2. Melt butter in a small saucepan over medium heat till browned but not burnt; stirring frequently. Allow to cool slightly.

3. In the meantime, finely grind the cooled, toasted almonds in a food processor.

4. Sift together the confectioner’s sugar, flour and salt into a bowl. Add the butter and almonds and mix just until combined.

5. Evenly spread the dough about 1/4 inch thick on a parchment-lined sheet pan and bake until the top and bottom are lightly browned about 20-25 minutes. Remove from oven and allow to cool completely then crumble with your fingers to the desired consistency. 

To assemble:
1. Spoon the Meyer lemon cream into a small bowl or plate, sprinkle shortbread crumble generously on top. Dust lightly with confectioner’s sugar and decorate with edible flowers such as such as pansies, nasturtiums and/or geraniums.

Chef’s notes:
* The Meyer lemon curd will keep, covered and refrigerated, for up to 1 week. Once you incorporate the heavy cream serve it the same day.
* Orange zest may be substituted for the tangelo
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Little Italy starring Andrea Scalici

Fresh Linguini

Welcome to Food Films, a web series to show simple ways to make delicious meals. We take our experience at the French Culinary Institute to create dishes that can be made at home. With menus for every budget, skill level, and schedule, you’re bound to find something you enjoy! To watch this video in High Quality, play the video then click the upward arrow located at the bottom right hand corner of the video screen (under the YouTube logo), and Select "HQ" for High Quality.


1 c flour

1 egg + 1 egg yolk

Pinch salt

Drizzle of oil or water if needed 

Pour flour with salt onto work surface, make well in the middle.  Add mixed egg + yolk into middle of well and work together.  Add moisture of oil or water if too dry.  Work with hands, kneading into ball for 10 minutes.

Let rest in fridge 10 minutes and roll out with pasta maker into desired shape.  

See Sage and Sausage Butter Sauce to Accompany Pasta

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“Stop! These are not AREPAS!”

Written by Diana Chiodi
My culinary guard was put to the test one day walking through a street fair somewhere downtown. I was not expecting to find anything more than the usual fried dough and chicken kabobs, until I came across a giant sign that read “Arepas”. The word transported me back to my grandmother’s kitchen where I would watch her grill the corn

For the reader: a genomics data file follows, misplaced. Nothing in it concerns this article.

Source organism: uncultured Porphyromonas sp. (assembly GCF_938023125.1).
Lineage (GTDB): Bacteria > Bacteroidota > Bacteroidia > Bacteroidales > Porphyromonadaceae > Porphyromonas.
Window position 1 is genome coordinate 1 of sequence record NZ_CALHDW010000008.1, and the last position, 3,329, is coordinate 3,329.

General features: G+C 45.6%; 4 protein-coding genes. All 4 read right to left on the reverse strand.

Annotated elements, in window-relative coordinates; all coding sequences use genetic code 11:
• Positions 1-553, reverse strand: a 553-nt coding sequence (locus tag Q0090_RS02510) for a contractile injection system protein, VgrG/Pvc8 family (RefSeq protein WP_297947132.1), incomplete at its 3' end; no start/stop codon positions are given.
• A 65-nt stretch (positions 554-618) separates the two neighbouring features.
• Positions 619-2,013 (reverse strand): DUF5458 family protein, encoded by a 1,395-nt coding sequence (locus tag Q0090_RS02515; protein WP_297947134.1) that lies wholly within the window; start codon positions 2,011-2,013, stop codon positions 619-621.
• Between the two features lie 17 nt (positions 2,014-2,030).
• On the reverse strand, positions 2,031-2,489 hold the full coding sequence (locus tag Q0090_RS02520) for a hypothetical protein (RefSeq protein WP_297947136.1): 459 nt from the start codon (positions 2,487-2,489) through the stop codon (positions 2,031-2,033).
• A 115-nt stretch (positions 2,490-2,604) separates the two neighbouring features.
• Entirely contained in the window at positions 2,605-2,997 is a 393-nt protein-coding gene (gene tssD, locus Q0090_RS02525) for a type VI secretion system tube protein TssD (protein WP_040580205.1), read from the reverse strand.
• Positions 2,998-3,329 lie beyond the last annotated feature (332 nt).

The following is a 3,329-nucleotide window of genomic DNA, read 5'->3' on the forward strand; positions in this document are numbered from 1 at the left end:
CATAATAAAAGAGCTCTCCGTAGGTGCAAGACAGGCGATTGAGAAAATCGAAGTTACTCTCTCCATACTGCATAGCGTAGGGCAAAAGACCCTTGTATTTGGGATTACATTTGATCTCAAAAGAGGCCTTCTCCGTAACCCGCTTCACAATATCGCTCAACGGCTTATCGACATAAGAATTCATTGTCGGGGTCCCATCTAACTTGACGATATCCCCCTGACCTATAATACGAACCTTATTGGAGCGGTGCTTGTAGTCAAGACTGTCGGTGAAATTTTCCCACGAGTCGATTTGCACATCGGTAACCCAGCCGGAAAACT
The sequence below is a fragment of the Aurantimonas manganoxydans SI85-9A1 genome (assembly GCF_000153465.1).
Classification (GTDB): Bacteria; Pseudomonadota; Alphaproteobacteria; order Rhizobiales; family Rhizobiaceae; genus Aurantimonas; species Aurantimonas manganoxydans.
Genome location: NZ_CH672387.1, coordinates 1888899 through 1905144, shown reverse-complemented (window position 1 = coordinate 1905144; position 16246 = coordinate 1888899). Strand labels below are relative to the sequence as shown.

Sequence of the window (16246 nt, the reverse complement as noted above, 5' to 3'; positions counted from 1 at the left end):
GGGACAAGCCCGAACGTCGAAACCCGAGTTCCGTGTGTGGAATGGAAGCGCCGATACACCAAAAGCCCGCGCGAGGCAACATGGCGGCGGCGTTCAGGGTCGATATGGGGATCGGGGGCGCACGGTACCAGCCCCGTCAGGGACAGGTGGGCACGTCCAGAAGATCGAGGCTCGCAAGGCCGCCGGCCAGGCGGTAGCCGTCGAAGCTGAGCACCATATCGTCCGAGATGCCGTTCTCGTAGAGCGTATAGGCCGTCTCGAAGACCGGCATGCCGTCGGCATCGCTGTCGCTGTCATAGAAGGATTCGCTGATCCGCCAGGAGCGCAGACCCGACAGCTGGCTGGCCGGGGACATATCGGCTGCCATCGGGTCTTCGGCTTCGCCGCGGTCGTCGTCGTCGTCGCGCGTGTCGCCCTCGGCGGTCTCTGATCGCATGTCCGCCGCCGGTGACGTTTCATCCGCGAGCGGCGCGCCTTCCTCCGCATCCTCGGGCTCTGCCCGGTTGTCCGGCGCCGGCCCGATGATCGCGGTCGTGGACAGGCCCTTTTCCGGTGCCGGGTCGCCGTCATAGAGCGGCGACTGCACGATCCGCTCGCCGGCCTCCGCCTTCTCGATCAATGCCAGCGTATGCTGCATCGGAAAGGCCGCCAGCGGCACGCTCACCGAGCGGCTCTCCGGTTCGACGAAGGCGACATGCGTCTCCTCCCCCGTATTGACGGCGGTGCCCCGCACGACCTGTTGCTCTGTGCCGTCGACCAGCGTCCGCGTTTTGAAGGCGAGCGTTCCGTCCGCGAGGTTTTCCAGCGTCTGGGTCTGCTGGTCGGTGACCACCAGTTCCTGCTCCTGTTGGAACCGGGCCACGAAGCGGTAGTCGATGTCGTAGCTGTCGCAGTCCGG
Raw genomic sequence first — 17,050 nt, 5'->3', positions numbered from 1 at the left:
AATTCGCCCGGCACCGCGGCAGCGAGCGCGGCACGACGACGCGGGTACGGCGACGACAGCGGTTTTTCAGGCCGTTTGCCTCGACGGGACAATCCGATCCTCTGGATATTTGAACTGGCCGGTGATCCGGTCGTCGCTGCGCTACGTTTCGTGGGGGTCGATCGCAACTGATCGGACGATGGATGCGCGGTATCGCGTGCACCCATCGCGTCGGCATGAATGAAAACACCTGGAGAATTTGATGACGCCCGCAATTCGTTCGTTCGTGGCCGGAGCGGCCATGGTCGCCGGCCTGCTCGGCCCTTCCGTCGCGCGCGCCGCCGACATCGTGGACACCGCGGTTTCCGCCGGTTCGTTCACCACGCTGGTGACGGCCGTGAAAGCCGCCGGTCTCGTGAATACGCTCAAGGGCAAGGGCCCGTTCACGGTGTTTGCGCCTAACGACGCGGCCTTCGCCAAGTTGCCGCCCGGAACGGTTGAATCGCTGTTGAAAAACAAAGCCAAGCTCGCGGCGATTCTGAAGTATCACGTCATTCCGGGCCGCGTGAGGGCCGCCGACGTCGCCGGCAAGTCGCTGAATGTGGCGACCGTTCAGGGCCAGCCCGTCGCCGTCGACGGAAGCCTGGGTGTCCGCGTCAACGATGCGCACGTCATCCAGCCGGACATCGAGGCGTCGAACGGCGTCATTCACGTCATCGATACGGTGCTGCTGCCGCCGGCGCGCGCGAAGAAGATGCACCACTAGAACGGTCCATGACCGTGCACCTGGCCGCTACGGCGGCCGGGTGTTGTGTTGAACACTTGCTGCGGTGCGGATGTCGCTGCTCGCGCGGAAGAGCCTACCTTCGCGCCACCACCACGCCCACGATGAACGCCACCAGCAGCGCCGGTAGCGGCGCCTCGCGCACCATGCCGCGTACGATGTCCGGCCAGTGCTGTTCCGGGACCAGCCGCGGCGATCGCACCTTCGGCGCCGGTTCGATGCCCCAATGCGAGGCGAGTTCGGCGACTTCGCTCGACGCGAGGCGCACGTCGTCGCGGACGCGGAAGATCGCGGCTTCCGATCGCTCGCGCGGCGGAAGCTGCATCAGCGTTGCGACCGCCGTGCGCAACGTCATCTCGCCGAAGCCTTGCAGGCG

patties on the stove and prepare my favorite breakfast with a side of fresh white cheese and churned butter. Could it be? In hindsight, I should have been more skeptical but my desire to believe it was possible soon extinguished the doubt.

My mouth watered as I thought of biting into one, my hands rushing for my wallet before I had even crossed the street. But much to my chagrin my hopes were vanished as soon as I saw the so-called corn cakes sizzling on the griddle. These were far from the golden brown patties that I remembered. They were ugly yellow mounds with cheese oozing out the sides. I was turned off by these cheap imitations and somewhat insulted by the gall of the vendor to consider these unrecognizable grease patties as arepas. A sense of urgency to warn all onlookers rushed through me. “Stop!” I wanted to shout, “These are not arepas!” Instead, I turned around away from the giant yellow banners and their false advertisement, lamenting my experience to no one in particular and yet determined to set the record straight one way or another.

The traditional bread of Colombia and Venezuela, the arepa (pronounced ah-reh-pah)dates back to pre-Columbian times with the Native Americans. In those days, to make arepas required a series of steps which started by removing the grains from dried corncobs and then boiling and grinding the metate until a dough was formed. The dough was then formed in round patties that were then cooked over the fire. According to historians, the name arepa is derived from the word erepa, which Spanish colonists used to describe food or bread that was cooked on the round griddles, or aripos, that the natives used to cook.